Episode 14: Are you still a scientist?

Today we’re here to talk to you about that dreaded question everyone is probably asking you if you’re anywhere close to the stage Cari and I are at: “So what’s next?”.

Moving on from science is something I’ve been struggling with lately. If you want to read more about that struggle you can read about it here. I think we came to the conclusion that to be a scientists, not a researcher, you need to be employing the scientific method as a way to answer questions about the world. For example, you can ask a question, figure out a method for answering that question, and then analyze the information you learned to more fully understand that question.

I’m not sure how long I’ll still consider myself a scientist and those ideas may change, but I think the most difficult part is finding a new label for ourselves. I consider myself a community ecologist studying soil invertebrates, but in the next few months that won’t be my title. Hopefully I’ll have a new title…and not just unemployed person.

Finally, we spend a lot of time talking about burn out in this episode, but we’d love to hear your feelings on the topic of burn out. Have you ever felt burnt out during your career? Do you want to share with us? If you feel like sharing a moment where you’ve felt burnt out and how you overcame that we might be sharing them during our next episode.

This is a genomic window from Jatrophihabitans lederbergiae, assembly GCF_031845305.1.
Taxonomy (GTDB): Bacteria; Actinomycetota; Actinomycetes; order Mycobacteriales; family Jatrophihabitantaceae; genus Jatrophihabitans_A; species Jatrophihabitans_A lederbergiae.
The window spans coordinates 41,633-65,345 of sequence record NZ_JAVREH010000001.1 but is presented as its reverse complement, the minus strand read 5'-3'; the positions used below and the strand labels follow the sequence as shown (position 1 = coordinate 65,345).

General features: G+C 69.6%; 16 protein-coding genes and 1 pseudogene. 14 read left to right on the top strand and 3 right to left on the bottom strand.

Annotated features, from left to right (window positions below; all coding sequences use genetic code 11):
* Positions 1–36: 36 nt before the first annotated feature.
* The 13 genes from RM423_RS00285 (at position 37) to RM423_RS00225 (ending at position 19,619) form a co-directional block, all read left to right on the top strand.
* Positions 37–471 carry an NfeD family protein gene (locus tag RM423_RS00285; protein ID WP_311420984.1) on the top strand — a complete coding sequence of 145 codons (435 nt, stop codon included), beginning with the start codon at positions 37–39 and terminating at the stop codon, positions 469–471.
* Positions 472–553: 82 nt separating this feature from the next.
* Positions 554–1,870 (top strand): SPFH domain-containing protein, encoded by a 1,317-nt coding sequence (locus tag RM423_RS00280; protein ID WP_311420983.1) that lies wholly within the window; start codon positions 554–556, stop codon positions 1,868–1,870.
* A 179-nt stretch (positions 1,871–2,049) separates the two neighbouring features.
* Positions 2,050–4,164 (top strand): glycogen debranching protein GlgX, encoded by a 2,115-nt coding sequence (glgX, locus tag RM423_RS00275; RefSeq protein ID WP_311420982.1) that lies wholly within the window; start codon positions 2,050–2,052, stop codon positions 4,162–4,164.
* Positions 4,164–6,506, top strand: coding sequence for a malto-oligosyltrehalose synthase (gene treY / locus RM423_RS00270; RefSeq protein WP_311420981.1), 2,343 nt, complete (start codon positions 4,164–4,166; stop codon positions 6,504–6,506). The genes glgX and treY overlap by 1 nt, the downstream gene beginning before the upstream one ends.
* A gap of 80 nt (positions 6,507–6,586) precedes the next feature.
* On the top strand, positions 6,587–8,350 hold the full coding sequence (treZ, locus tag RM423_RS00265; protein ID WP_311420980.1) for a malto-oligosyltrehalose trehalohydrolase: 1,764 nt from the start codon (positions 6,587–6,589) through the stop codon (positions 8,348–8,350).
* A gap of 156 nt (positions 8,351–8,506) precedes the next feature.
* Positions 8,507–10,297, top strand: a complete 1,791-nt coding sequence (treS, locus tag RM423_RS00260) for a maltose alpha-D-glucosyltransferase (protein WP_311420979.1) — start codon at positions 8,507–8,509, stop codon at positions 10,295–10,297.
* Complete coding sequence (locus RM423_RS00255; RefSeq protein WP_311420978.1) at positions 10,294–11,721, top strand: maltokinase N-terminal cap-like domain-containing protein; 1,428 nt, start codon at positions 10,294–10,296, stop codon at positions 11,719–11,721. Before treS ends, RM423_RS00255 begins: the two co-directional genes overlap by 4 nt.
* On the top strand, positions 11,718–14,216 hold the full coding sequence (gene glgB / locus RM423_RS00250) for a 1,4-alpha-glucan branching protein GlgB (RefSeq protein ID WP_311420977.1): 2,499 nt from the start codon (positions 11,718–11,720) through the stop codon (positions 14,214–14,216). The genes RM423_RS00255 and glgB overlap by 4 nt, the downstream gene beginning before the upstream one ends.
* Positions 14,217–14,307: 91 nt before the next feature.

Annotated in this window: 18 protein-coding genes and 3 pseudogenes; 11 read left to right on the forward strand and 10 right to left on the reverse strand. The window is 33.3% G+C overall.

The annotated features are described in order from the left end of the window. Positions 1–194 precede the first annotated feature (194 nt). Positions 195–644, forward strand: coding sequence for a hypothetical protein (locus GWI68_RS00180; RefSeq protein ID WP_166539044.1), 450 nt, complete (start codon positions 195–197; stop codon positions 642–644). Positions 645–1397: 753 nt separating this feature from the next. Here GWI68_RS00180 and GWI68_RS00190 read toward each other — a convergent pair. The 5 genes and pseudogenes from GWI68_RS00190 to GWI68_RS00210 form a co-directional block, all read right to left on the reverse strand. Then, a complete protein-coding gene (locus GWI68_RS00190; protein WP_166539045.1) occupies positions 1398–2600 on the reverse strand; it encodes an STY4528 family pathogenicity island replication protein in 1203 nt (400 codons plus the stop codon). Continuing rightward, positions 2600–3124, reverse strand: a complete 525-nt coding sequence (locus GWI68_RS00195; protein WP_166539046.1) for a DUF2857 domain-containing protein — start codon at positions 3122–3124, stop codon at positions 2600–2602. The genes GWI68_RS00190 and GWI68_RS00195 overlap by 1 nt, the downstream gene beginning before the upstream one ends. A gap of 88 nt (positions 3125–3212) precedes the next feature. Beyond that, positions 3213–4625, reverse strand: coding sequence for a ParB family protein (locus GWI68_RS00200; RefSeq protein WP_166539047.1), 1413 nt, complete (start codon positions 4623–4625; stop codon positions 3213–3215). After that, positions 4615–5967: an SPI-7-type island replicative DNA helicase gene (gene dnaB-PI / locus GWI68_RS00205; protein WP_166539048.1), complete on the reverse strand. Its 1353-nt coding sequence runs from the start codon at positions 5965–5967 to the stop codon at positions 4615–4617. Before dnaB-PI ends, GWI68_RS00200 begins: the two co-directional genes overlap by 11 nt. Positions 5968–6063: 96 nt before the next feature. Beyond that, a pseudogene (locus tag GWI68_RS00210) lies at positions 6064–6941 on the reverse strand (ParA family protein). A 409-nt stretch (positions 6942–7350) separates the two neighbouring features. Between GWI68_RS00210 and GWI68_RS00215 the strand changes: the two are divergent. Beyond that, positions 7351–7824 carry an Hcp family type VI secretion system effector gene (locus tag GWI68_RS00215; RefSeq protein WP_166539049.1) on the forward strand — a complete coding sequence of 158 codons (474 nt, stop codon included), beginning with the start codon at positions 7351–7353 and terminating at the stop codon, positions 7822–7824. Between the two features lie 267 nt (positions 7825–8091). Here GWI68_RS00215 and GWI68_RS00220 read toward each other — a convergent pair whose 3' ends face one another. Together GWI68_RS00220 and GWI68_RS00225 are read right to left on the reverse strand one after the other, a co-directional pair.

If you’d like to reach out, please contact us on Twitter, email, or Facebook! All the comments will be anonomous unless you specify otherwise since this could be a touchy subject. Also, please rate us on Apple Podcasts. It would really give us a boost!

And as always, we’ll see you, we love you, goodbye!

Also here is the gopher tortoise that Cari saw while in Florida!

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Gopher tortoises are important keystone species in the southeastern U.S. where they dig tunnels which serve as homes for other organisms (over 350 other organisms according to the Florida fish and wildlife conservation commission!). They are herbivores that munch on low growing plants and live in sandy areas. They are listened as threatened in Florida.

You can learn more about these guys on the Florida fish and wildlife conservation commission. They are a great resource if you want to learn more and help this species and others native to Florida!

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